The other night I watched this episode of The Profit where Marcus Lemonis works with the mom and pop owners of Shuler’s BBQ to scale the business. It is a classic “entrepreneur gets sucked into business” and a scenario many of us grapple with every day. In one scene, Marcus sits down with the potential general manager – a guy named Ewell – to talk about his vision for Shuler’s. Ewell kept talking about how he saw so much opportunity for Shuler’s – tons of growth potential.
They have high food costs and a less than awesome customer experience yet they have a line out the door and into the parking lot during peak hours and all this guy can talk about is Facebook? I found myself yelling at the TV screen. What’s happening here?
I got news for you, Ewell, social media is not going to save your business.
When our phone rings here at BLC, we often get requests like “we need a new website,” “we want to be make the bestseller list,” “We need some media relations to get our product out there in the market.”
Don’t confuse the tactic for the goal
Likely, you do need those things, but it’s helpful to be clear on the underlying problem or issue you want to solve before you jump into the tactics right away. This is challenging for many entrepreneurs because you want to “do” things, you don’t want to plan and strategize. I understand your impatience. I like “doing” things too.
But I insist.
Digging in to find the objective isn’t always easy. Typically it is some form of increasing sales. Of course. But where are you now? Where do you want to be? and what is holding you back from getting there?
Tactics don’t solve problems and save businesses unless there is a strategy holding it all together. I don’t know why Ewell was so focused on Facebook and how he thought it would help them scale their business. Yes – they’d need more business but let’s just say his Facebook marketing worked and brought more people in, then what do you have? A line down the street instead of only in the parking lot? And business owners who now have to work three times as hard instead of two?
So the answer isn’t just “yes” to the request for a shiny new website, or media relations, or a brand refresh. Whether you are calling us here at BLC or another agency, you could start by asking yourself these same “why” questions.
It is important to be very clear on your business objectives (measurable), and what the <insert your marketing tactic here> needs to accomplish because of course, you know, you can’t build it and they will come.
Here is an example: In a discussion with a manufacturer who sells both direct to consumer and to business, we were called upon for a new website so they could grow their online sales as a percentage of overall revenue. We started by discussing from what to what. (the answer was from 15 percent of overall revenue to 25 percent) And why? Margins are much higher with direct online sales that don’t take the time of sales staff, and eliminate the distributor. But a new website alone won’t solve that problem. The goal is build a direct online sales vehicle and gain awareness in your niche target markets.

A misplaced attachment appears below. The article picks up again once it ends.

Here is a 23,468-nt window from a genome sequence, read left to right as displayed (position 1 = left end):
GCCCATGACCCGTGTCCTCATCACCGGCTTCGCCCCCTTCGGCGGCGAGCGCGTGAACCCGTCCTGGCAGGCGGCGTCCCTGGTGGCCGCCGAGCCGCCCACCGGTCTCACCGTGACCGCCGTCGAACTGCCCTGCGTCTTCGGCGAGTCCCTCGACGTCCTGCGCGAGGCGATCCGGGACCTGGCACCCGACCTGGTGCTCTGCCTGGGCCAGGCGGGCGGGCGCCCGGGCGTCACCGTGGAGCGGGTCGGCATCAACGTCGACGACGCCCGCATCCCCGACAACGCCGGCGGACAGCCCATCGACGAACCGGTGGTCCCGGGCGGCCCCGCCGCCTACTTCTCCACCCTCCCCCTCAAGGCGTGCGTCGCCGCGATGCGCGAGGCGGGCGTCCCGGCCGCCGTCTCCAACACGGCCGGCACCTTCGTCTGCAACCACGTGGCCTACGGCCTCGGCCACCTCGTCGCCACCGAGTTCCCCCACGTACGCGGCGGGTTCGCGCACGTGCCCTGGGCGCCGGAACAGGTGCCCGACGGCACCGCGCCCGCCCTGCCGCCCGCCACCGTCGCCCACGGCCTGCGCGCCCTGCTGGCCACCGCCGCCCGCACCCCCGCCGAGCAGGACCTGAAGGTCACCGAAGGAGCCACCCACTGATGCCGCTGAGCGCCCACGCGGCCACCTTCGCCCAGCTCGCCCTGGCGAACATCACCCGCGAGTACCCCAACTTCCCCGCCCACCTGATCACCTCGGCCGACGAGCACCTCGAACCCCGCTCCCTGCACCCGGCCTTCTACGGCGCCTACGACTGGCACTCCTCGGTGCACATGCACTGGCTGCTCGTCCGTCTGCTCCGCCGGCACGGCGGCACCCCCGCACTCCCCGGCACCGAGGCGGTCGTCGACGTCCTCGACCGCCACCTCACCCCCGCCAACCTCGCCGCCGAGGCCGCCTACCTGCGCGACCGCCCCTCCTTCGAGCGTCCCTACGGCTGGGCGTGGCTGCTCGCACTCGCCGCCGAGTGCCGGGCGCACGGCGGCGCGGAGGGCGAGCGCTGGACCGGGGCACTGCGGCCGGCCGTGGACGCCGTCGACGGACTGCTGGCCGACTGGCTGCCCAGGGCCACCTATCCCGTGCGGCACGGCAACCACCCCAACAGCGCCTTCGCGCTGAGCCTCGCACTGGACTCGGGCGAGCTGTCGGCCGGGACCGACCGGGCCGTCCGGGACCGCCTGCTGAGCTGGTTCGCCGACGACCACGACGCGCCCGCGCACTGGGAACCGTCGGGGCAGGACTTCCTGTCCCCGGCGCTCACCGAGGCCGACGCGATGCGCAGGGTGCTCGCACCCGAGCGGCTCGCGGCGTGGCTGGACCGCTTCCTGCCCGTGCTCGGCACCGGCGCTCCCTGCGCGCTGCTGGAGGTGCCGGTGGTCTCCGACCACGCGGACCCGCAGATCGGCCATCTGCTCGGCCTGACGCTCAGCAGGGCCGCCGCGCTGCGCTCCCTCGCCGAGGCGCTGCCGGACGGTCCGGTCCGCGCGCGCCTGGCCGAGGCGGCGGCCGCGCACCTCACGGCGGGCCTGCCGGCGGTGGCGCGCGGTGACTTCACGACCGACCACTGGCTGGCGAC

We’re going to dig into your audience to see how we can change their behavior so they find you when they haven’t heard about you, arrive at your website when they need you, see the message that solves their problem, then makes a decision either immediately or eventually to do business with you, and then talks about you and refers business. Each one of those segments has different needs and behaviors and has to be addressed in a strategy. Throwing up a beautiful website is only a start. I know what you’re thinking: It’s never as easy as you think it is, is it?
We are all guilty of misdiagnosing ourselves. Years ago, I went to my physical therapist explaining I had pulled my hamstring and we set about with exercises to fix it. The pain only increased over the coming weeks and she continued to ask more questions until she finally discovered even though I detected the pain at my hamstring, it started at my spine. The real problem was a herniated disc, not the actual pain I felt in my leg.
If you keep mis-diagnosing your marketing problems, you too will find out that Facebook isn’t fixing it for you; that your new website did not in fact, revolutionize your business; that brand refresh cost a lot of money and time but didn’t really change a thing.
I’d love to know what you think.[ssba]
This is amazing. First of all, I love the cartoon. Second, I love your yelling at the television. If only more people yelled at the television… Wait, no. But your message is important. Social media is a small part of your business, and it can solve a few problems very well, but it won’t save your business from all the other possible problems.
I see the same thing you describe, where people come to you telling you they need something, and you want to raise one eyebrow, lean in a little and say, ‘Do you? DO YOU?’ And sometimes, you wrap that question into a discussion that does end up helping your customer forward. Other times? They’ll keep moving for someone who won’t ask questions.
Lisa Gerber says
and for those who move on, it was likely for the best, even if it wasn’t fun at the time.
Thank you, fellow TV screamer. 🙂